The Concorde way of latching on in breastfeeding was developed for tonguetied babies and their moms. It appears to be a usefull alternative hold with many other breastfeedingissues. There is a video about it which can be found here.
And these are the most frequently asked questions with an answer:
You can book an appointment yourself. Please look at my contact-page for more info.
The aim is to reach a pleasant and rewarding experience with and for all of you: parent(s) and child(ren). This can also be worthwhile if and when you bottlefeed. lees verder
It’s a nasty paradox. With the threat of a virus that causes airway infections breastfeeding is even more important than normal. And that just when we all get the advice to minimise close physical contact. Breastfeeding is about as close as it can get.
When feeding a baby it is important to keep the risk of infection as small as possible.
The first and foremost step is proper handwashing, check here for your own favorite song to help you take the time for that. When bottle feeding good hygiene is even more important than normal; frequent sterilising of all equipment and proper preparation of the milk is needed always, and certainly now.
If a parent shows any symptoms, however mild, feeding your baby is a challenge. When a baby is bottlefed (with expressed breastmilk or formula) the feed can be given by a carer that shows no symtoms. For breastfeeding a mouthcover can be effective if available and properly used. Or, in extreme cases, expressed milk can be given.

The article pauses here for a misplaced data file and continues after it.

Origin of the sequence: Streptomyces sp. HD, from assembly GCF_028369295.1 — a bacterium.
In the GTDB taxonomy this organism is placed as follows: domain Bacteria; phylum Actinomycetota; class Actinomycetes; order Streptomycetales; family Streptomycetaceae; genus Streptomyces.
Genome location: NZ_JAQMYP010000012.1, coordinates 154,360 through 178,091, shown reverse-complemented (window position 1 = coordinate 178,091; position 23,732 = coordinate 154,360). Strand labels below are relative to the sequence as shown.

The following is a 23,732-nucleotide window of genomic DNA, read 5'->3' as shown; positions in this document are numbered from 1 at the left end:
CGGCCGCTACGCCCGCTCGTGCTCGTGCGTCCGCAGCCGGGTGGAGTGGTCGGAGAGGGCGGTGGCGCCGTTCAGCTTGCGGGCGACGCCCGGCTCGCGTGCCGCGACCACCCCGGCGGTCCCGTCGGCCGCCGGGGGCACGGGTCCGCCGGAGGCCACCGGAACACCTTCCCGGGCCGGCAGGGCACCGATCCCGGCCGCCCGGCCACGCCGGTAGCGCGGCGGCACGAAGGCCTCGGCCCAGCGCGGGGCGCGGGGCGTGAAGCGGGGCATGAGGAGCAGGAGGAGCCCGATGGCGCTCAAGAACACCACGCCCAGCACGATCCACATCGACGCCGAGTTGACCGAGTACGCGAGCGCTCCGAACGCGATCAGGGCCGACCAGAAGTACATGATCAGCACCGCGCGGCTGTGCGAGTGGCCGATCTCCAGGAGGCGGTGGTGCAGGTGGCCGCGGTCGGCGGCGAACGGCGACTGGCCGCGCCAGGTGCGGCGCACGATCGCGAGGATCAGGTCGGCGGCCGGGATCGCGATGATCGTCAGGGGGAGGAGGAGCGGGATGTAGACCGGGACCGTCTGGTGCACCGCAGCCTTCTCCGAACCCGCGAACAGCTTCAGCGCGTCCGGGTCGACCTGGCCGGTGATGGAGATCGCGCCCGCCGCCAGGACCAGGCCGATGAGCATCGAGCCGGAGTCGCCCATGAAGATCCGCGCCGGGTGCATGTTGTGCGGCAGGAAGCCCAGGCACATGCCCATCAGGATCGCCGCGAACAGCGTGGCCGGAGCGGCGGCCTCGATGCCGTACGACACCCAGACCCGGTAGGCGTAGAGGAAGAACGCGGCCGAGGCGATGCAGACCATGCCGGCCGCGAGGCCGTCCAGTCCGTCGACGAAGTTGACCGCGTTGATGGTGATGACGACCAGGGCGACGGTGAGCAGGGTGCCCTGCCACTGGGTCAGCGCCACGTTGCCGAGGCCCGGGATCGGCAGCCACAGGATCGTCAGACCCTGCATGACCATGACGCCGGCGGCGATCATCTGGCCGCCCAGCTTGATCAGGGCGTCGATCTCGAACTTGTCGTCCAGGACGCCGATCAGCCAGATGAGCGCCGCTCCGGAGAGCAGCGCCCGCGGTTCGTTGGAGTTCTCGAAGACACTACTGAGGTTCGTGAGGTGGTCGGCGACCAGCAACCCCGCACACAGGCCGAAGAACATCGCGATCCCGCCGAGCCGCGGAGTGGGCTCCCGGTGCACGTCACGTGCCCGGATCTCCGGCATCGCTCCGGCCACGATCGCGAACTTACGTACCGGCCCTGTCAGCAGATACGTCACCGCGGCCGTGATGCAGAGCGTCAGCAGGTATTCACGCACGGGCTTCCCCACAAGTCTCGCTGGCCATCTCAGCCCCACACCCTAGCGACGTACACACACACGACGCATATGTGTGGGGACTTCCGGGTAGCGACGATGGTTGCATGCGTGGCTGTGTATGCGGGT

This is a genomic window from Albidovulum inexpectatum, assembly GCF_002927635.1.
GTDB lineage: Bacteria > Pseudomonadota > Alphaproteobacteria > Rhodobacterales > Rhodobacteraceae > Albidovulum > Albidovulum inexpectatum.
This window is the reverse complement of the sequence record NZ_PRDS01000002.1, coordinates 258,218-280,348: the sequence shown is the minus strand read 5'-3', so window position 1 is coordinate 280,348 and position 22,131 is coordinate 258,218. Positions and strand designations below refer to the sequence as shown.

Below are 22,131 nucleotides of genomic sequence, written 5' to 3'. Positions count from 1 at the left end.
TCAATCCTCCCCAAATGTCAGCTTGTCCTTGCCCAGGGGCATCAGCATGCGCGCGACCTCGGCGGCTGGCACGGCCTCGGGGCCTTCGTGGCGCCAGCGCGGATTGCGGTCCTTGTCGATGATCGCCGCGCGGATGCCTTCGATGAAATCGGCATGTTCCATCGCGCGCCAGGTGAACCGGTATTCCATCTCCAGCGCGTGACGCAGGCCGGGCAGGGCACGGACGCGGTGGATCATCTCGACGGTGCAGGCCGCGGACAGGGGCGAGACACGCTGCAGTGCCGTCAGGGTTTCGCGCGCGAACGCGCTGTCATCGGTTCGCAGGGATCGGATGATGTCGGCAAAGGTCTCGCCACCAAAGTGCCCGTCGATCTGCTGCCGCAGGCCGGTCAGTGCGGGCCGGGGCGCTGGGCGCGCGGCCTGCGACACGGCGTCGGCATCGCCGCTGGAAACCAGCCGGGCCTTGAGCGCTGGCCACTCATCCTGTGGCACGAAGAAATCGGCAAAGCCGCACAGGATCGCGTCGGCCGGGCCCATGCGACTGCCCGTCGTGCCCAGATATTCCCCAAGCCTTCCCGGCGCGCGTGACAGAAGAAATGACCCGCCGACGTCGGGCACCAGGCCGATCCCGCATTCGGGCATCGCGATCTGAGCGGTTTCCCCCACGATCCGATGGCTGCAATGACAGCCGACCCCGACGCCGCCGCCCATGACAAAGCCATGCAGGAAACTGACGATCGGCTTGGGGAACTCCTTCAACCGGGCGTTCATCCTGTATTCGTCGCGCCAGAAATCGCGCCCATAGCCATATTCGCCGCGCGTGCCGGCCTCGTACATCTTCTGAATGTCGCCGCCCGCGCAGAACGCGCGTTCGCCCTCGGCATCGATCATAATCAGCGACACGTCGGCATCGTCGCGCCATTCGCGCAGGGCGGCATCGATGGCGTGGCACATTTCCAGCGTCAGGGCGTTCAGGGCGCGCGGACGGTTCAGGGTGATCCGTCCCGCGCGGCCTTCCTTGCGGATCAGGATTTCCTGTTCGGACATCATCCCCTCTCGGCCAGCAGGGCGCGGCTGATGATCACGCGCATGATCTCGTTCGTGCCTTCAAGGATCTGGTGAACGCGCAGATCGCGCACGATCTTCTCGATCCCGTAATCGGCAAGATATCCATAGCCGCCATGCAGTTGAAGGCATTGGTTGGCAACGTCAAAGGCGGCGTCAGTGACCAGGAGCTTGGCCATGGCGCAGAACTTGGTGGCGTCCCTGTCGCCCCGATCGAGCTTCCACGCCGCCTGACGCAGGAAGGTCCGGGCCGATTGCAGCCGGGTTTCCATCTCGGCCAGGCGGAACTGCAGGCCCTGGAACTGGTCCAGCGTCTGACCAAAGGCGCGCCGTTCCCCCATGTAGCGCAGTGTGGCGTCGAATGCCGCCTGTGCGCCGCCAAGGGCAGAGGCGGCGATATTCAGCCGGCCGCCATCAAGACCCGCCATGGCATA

Breastfeeding is the preferred way to feed your baby during a pandemic like this. And luckily the virus is not transmitted through breastmilk as far as is now known.
But what if you need help with breastfeeding? During my work I get into close physical contact with both mom and baby, even if and when I work hands-off. And it is that kind of close contact that is to be avoided right now.
The coming weeks I will do my very best to work by video-conference: skype/facetime/zoom or whatevere works for you. So if you are considering an appointment please make it. I will then call you to discuss the best way to have a virtual meeting. For example on a moment you have someone with you to handle the camera/phone so I can take as close a look as possible under the circumstances.
Ideal? No. But at the moment it is the safest offer I can make. As soon as the risks have gone down I’ll be happy to see you in person. Until then we’ll use the blessing that is modern technology is under these circumstances.
I regularly hear an analogy of a sailing vessel to explain why it is important to treat a tonguetie invasively. In this analogy the tonguetie is the sail. Only freeing the superficial tie (the sail) would be inefective because the stiff base of the tie (the mast) remains and hinders movement. Cutting through the mast is therefore important for a succesfull treatment.
Now I am not a Sailor, but I have sailed. And I know that on a sailing boat you do explicitly not want to cut your mast. No mast no sailing vessel, and without a mast sails are a useless pile of fabric. The analogy seems therefore to be essentially not fitting the desired message.
This can mean 2 things: